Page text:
For those of us nursing dreams of space travel, some good news: an otherworldly substance in our bodies has toured the universe on our behalf, zipping billions of miles through space before settling on Earth.
Scientists found that the meteors pummeling our planet in its first two eons carried an unexpected gift: phosphorus, a key ingredient in the formation of all known life.
In an examination of samples from Australia, Zimbabwe, West Virginia, Wyoming, and Florida, scientists from the University of Florida and the University of Washington found phosphite only in the oldest samples, in materials from the early Archean period – about 3.5 billion years ago – in Australia.
The new research, published in the current Proceedings of the National Academy of Sciences, brings a potential close to a chapter in the mystery of life on Earth: how Earth's earliest life forms, which evolved from RNA alone before the modern DNA-RNA protein developed, synthesized phosphorous.
In its modern form, phosphorous is insoluble and unreactive – a poor building material. But the latest research suggests that the phosphorous that arrived on ancient Earth via space rocks was a reactive form.
This space version, an iron–nickel phosphide mineral called schreibersite, is soluble and would have become reactive when dissolved in water. It also would have seeped through Earth's nascent oceans, becoming abundant enough to give Earth a decent go at producing life. Scientists have so far not found any homegrown sources that would have been plentiful enough to do so.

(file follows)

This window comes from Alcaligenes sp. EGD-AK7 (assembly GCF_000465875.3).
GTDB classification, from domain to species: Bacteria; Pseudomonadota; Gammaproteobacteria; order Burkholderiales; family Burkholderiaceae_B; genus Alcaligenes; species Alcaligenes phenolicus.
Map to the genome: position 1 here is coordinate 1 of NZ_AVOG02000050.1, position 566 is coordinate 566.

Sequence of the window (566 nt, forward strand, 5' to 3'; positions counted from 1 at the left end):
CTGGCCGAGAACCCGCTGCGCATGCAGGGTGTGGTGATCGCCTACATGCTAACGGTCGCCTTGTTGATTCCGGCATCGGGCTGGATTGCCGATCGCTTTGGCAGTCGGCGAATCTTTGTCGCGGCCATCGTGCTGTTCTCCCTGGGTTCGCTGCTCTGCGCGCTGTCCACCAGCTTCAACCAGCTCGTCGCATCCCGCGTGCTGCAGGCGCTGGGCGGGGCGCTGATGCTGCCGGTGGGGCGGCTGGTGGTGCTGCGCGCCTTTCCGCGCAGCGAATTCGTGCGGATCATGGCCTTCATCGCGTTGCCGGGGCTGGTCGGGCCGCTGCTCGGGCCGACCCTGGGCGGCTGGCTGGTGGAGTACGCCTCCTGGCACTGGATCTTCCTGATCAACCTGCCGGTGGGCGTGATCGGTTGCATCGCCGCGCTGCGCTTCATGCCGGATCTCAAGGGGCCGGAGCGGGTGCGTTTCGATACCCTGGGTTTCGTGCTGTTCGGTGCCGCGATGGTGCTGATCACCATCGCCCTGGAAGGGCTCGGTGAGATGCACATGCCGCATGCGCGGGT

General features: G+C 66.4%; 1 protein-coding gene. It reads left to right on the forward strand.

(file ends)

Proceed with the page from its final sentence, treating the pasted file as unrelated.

“The importance of this finding is that it provides the missing ingredient in the origin-of-life recipe: a form of phosphorus that can be readily incorporated into essential biological molecules like nucleic acids and cell-membrane lipids,” said Roger Buick, a UW professor of Earth and space sciences, in a press release.
The new finding is also bad news for those hoping to witness a replay of the beginnings of life on Earth. Because the conditions in which life developed here billions of years ago no longer exist, the chances that new life forms will again spring from inorganic compounds is nil, at least outside of a laboratory.
“Phosphorus chemistry on the early Earth was substantially different billions of years ago than it is today,” said Matthew Pasek, the lead author on the article and an assistant professor of geology at the University of South Florida, in a press release.
Too bad, for anyone anticipating the next round of dinosaurs.